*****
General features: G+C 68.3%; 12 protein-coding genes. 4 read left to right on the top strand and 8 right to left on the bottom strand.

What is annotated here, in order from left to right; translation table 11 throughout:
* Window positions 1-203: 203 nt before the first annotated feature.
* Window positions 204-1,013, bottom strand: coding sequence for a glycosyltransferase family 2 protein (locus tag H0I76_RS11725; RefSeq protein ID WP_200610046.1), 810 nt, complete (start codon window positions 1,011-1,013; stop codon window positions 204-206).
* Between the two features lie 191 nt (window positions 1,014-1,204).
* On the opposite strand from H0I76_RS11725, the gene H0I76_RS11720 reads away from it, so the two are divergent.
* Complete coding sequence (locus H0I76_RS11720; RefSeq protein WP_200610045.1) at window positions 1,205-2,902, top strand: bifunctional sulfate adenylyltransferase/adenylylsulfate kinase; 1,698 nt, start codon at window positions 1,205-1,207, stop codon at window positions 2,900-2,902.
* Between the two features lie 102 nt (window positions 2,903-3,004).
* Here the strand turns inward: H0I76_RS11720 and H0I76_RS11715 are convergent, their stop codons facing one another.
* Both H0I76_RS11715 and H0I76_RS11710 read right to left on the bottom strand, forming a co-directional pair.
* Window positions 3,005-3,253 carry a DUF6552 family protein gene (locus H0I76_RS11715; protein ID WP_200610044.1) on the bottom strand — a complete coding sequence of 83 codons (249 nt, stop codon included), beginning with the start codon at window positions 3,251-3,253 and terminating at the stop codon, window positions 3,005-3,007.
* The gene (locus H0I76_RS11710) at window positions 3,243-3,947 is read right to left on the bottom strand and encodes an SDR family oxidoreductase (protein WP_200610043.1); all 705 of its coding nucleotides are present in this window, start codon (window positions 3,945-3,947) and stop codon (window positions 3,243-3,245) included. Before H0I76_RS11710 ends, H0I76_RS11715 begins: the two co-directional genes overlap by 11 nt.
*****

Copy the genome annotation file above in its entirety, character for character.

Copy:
General features: G+C 68.3%; 12 protein-coding genes. 4 read left to right on the top strand and 8 right to left on the bottom strand.

What is annotated here, in order from left to right; translation table 11 throughout:
* Window positions 1-203: 203 nt before the first annotated feature.
* Window positions 204-1,013, bottom strand: coding sequence for a glycosyltransferase family 2 protein (locus tag H0I76_RS11725; RefSeq protein ID WP_200610046.1), 810 nt, complete (start codon window positions 1,011-1,013; stop codon window positions 204-206).
* Between the two features lie 191 nt (window positions 1,014-1,204).
* On the opposite strand from H0I76_RS11725, the gene H0I76_RS11720 reads away from it, so the two are divergent.
* Complete coding sequence (locus H0I76_RS11720; RefSeq protein WP_200610045.1) at window positions 1,205-2,902, top strand: bifunctional sulfate adenylyltransferase/adenylylsulfate kinase; 1,698 nt, start codon at window positions 1,205-1,207, stop codon at window positions 2,900-2,902.
* Between the two features lie 102 nt (window positions 2,903-3,004).
* Here the strand turns inward: H0I76_RS11720 and H0I76_RS11715 are convergent, their stop codons facing one another.
* Both H0I76_RS11715 and H0I76_RS11710 read right to left on the bottom strand, forming a co-directional pair.
* Window positions 3,005-3,253 carry a DUF6552 family protein gene (locus H0I76_RS11715; protein ID WP_200610044.1) on the bottom strand — a complete coding sequence of 83 codons (249 nt, stop codon included), beginning with the start codon at window positions 3,251-3,253 and terminating at the stop codon, window positions 3,005-3,007.
* The gene (locus H0I76_RS11710) at window positions 3,243-3,947 is read right to left on the bottom strand and encodes an SDR family oxidoreductase (protein WP_200610043.1); all 705 of its coding nucleotides are present in this window, start codon (window positions 3,945-3,947) and stop codon (window positions 3,243-3,245) included. Before H0I76_RS11710 ends, H0I76_RS11715 begins: the two co-directional genes overlap by 11 nt.